I’m glad I was a part of the New Age, and I’m also grateful I left, because what I’ve discovered in my studies – about the brain, the social world, belief structures, group dynamics, memory, certainty (and other illusions), cognitive errors, the need for protective magic, the seductive nature of authority, and the social phenomenon of healing – has fascinated me.
I look forward to continuing my education as an al fresco academic (that’s a studious person who can’t afford grad school). 2013 update: Affordable or not, I’m now in grad school getting my master’s in Education and focusing on creating new empathy and social interaction curriculum for people on the Autism Spectrum (and other neurologically diverse people).
2015 update: I’m now Karla McLaren, M.Ed.! My master’s thesis focuses on autism and enforced normalization training, and my degree is in Curriculum and Learning with a concentration in Linguistic Anthropology.
When people approach me about what some have incorrectly termed my “conversion” to critical thinking and science, they seem to be looking for some evidence of a crisis of faith. But it was never a crisis of faith; it was always a crisis of conscience. As a healer, I specialized in working with survivors of severe dissociative trauma, and I knocked myself out trying to help these already-injured people feel safe, cared-for, and protected.
Therefore, I was always studying different modalities and healing approaches, and learning about the many questionable (and oftentimes troubling) alternative healing practices that were being offered to trauma survivors.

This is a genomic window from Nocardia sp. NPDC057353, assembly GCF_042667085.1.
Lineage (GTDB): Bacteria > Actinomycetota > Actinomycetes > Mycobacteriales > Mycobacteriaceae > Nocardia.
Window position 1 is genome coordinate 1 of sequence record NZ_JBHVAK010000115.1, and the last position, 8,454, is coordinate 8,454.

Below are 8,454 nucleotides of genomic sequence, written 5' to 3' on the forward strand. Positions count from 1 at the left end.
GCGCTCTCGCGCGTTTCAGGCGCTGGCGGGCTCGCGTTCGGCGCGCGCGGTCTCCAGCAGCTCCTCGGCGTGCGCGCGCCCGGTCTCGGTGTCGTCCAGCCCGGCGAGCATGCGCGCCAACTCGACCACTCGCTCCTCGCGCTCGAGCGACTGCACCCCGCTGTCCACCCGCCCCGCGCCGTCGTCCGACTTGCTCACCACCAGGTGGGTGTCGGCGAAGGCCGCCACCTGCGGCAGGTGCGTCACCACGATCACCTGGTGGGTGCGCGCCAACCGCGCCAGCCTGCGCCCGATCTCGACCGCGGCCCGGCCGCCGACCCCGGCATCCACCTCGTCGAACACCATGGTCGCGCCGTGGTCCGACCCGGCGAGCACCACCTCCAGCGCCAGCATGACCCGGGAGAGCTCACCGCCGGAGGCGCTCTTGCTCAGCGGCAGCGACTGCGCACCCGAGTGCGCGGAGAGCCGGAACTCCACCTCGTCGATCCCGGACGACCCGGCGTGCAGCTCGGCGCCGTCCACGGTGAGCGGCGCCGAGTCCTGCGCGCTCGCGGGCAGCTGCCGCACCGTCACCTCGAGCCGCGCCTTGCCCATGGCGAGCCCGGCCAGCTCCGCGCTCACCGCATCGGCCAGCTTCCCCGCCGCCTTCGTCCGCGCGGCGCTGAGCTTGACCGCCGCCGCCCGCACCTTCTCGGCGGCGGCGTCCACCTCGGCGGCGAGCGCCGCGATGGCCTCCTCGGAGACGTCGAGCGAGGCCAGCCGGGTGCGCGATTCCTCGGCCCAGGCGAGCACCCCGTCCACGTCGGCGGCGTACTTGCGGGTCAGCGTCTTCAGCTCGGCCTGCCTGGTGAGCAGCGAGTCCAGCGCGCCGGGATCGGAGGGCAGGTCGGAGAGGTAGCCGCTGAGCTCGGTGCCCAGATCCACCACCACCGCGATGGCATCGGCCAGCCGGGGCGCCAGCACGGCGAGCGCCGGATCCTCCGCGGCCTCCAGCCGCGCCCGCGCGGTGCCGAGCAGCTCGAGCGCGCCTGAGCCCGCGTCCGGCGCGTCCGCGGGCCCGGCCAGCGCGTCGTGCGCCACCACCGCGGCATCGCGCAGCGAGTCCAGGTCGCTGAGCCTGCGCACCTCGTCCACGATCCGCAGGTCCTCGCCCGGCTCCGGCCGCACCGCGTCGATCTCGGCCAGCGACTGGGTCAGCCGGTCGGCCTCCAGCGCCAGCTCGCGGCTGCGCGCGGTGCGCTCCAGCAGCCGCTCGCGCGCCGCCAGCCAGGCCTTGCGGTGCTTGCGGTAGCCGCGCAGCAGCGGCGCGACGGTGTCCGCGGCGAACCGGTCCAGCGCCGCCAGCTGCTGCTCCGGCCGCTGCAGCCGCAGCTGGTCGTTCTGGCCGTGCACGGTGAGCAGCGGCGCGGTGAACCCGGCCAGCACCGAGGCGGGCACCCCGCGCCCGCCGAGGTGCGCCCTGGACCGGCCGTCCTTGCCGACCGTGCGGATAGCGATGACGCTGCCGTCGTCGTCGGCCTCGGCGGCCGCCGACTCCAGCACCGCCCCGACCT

And here we arrive at the crux of the matter, and the central reason I left the New Age behind: With its time-honored “no-judgment” rule firmly in place, there is simply no formal way to test, question, or bring full critical faculties to what is offered in the New Age. And that’s not okay.
I became a healer because I wanted to help, and because I didn’t want to see people suffer. But I saw plenty of suffering in the New Age as people chased after the magical promises that come so fast, and so continuously. And because there is no formal mechanism for questioning or for consumer protection in the New Age, no one was ever held accountable when things failed to work … and I got really tired of watching it happen over and over and over again.
I also got tired of hearing these failures referred to as “valuable learning experiences.” I was working with people who had been traumatized and who were sometimes struggling through a kind of waking nightmare, and everywhere they turned, magical promises were being lobbed at them. They were wasting time, energy, and money on empty promises. That’s a hell of a lot of learning experiences.